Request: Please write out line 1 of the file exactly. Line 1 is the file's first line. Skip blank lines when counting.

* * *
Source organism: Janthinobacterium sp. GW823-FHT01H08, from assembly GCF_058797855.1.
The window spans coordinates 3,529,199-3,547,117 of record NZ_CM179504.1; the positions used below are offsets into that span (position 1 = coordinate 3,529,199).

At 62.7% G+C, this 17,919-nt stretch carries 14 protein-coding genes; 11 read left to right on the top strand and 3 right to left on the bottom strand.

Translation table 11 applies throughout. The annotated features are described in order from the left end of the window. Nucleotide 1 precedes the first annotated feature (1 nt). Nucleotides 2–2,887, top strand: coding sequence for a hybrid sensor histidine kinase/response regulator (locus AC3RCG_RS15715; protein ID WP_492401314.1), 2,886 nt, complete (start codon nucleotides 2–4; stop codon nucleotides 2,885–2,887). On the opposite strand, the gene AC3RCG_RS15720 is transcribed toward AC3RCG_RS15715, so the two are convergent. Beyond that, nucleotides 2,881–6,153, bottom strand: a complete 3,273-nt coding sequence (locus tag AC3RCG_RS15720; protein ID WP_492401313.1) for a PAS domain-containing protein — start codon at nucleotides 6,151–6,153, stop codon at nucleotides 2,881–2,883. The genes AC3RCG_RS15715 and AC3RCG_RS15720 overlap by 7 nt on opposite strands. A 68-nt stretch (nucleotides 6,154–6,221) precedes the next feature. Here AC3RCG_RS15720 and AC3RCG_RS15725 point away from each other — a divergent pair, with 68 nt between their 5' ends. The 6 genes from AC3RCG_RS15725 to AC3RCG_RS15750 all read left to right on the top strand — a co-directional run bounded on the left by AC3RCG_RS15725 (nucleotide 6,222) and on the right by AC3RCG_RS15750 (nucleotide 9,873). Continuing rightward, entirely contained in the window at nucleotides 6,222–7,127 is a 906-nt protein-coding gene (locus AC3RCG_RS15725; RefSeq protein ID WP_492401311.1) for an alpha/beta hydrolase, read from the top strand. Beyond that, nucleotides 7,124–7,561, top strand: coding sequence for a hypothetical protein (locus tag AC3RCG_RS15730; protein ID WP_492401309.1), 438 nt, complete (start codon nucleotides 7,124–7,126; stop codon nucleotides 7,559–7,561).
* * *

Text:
Source organism: Janthinobacterium sp. GW823-FHT01H08, from assembly GCF_058797855.1.